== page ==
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Everything you need to know before getting an IUD

Everything you need to know before getting an IUD

To IUD or Not To IUD? For many women looking for long-term contraception, that is the question. I, for one, have been mulling over this issue for months. I have three very small children and am not looking to have more… as far as I know. I’m still relatively young, and making a permanent change seems premature for me. However, my sex drive and psyche have appreciated the reprieve from a daily dose of hormones, so I don’t know that I want to re-introduce the pill (nor am I confident that I would remember to take it at the same time every day).

Before we get into the details, let’s cover the basics. What is an IUD and how does it work? IUD stands for “Intrauterine Device” and is a small T-shaped device implanted in the uterus by a doctor. IUD’s come in two basic forms — either with copper wire threaded around the T, or a hormone emission system. The most popular IUD’s on the market today are the ParaGard (copper), Mirena (hormonal), and Skyla (hormonal). An IUD will typically run you $400-750, but it’s increasingly common that most insurance plans will cover the cost in full.

The ParaGard copper IUD is the most popular non-hormonal IUD. Relative to others, it is slightly larger in size. The device is made of plastic and copper, and the copper from the ParaGard slowly releases into the uterus and acts similarly to a spermicide (interfering with sperm movement and egg fertilization). This type of IUD can be left in for up to 10 years.

The smaller Mirena and Skyla IUDs work by releasing a low dose of progestin, which thickens cervical mucus, thus preventing fertilization. These types of IUDs can be left in for up to 3 – 5 years.

Because IUDs don’t rely on user consistency, they’re the most effective reversible contraceptive on the market, and are actually the most popular method of pregnancy prevention in the world, but in the US only 1.3% of women use them as their primary means of contraception. Since many insurance plans have started covering IUDs, they’ve recently become much more affordable. For these reasons, many physicians say that IUDs are having a moment. I would agree, but even still, there are pros and cons to the decision to get one. Before I insert anything into my body, I like to weigh my options carefully.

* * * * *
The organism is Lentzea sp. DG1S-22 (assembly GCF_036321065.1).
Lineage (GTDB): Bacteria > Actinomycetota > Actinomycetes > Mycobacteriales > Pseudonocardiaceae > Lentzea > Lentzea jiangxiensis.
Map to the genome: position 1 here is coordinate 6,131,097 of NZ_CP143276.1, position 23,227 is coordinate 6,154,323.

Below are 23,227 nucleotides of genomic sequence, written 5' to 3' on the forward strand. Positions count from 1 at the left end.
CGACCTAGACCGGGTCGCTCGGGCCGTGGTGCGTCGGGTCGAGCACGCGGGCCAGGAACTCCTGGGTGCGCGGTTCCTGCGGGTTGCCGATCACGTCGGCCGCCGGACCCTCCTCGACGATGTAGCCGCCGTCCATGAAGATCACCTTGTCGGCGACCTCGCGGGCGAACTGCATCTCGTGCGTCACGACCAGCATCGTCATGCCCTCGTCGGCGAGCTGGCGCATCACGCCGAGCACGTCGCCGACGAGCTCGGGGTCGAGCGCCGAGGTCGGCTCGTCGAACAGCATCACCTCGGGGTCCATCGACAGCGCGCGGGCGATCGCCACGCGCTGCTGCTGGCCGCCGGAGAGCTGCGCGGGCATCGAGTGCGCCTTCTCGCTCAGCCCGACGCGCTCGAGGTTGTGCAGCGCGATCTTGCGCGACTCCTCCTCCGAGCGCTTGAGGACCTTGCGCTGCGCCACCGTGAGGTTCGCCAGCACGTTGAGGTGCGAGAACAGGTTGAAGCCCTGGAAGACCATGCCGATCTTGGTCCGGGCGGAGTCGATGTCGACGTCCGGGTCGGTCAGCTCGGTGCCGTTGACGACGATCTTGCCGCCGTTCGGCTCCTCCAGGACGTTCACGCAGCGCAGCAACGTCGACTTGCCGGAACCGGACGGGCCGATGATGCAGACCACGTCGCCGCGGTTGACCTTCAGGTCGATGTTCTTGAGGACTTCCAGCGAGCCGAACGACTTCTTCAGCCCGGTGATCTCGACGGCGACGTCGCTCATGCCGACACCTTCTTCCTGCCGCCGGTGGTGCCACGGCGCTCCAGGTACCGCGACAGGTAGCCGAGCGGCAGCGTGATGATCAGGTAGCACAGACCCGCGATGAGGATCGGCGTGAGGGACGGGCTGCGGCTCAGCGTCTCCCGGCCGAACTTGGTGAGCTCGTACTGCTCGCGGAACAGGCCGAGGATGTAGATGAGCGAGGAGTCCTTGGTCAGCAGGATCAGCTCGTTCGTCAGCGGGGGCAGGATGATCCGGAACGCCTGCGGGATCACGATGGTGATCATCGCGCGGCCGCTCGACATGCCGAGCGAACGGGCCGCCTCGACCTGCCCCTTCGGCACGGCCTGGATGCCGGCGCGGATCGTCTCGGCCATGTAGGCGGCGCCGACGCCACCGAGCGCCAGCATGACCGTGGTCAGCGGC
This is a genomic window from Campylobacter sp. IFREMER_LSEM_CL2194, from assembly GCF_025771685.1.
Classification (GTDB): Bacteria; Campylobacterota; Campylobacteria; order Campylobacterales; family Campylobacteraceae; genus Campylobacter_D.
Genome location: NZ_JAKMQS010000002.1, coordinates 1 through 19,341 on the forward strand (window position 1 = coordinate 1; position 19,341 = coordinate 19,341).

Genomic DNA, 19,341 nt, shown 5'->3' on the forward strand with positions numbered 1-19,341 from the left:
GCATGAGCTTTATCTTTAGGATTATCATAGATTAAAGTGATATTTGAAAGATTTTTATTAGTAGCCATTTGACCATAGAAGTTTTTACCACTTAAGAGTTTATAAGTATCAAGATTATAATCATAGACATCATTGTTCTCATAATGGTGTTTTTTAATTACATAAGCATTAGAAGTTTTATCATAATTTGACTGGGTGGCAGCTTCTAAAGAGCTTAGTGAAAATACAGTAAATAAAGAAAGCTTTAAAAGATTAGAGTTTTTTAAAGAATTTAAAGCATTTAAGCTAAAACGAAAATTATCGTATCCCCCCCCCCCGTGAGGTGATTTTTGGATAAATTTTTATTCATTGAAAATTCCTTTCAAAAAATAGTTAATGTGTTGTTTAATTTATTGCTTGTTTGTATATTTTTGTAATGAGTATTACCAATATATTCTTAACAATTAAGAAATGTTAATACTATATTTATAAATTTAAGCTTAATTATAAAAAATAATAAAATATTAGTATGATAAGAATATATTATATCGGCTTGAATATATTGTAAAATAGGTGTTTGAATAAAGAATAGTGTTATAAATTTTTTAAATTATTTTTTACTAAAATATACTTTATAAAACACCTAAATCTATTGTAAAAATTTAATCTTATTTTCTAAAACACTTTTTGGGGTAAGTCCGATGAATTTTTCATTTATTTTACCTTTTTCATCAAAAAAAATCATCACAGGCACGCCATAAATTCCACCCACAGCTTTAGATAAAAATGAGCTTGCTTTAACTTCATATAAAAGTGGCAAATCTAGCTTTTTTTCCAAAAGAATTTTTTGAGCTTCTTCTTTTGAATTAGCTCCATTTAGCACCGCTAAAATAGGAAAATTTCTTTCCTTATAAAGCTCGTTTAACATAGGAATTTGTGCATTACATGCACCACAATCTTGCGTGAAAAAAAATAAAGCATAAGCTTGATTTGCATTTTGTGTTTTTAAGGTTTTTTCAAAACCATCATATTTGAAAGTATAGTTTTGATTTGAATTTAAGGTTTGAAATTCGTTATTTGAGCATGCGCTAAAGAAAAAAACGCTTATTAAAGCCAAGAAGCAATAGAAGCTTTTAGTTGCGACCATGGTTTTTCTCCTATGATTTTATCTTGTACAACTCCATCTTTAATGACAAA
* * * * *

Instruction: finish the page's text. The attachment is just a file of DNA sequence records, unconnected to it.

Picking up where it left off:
Unlike many other forms of contraception (like the pill or a diaphragm), you need a doctor to insert the IUD into your uterus. It’s a short and simple procedure, but IUD implantation can nonetheless be uncomfortable. One woman that I spoke to noted that she had some cramping, but the discomfort was manageable: “It hurt a little but not too bad, a little cramping and bleeding for the first couple weeks but I don’t remember it being a big deal.” While another woman I spoke to had a much more dramatic reaction, saying that insertion felt “similar to some of the worst labor pains.” While it seems that the range of cramping and discomfort can vary, similar to period cramps, this discomfort can be treated with an OTC painkiller like Ibuprofen. You may want to consider taking the day off from work after your IUD implantation so you can go home and curl up with a heating pad and some tea if needed.

After IUD implantation, some women reported that they had some pain or discomfort during sex, but they felt comfortable and back to normal after several weeks. I consulted with Dr. Kara Reynolds, an Emergency Room physician at Indianapolis University Hospital, and she said she’s only seen “a handful of IUD complications [from IUD implantation]… and they were mild.” The most common complaint is that the patient’s partner is poked with the IUD strings during sexual intercourse. Dr. Reynolds noted that this tends to be an easy fix, and most of her IUD interactions involved clipping strings — a simple procedure.

Once implanted, an IUD can last from 3- 12 years depending which type you have. An IUD begins working immediately if inserted within seven days of the start of your period. If you have have a hormonal IUD — like Skyla or Mirena — which is inserted during another time in your cycle, you’ll need to use another form of contraception until the IUD has been in place for seven days. After six months with an IUD, many women experience much lighter, shorter periods with decreased PMS, less bloating, and minimized cramping.

When it comes down to it, the IUD is an excellent option for long term contraception. It’s forgettable, convenient, and doesn’t interfere with sexual spontaneity. Still, a woman’s body is complex, and you know yours better than anyone. Take the time to consult with your gynecologist or physician, and, always do what’s best for you.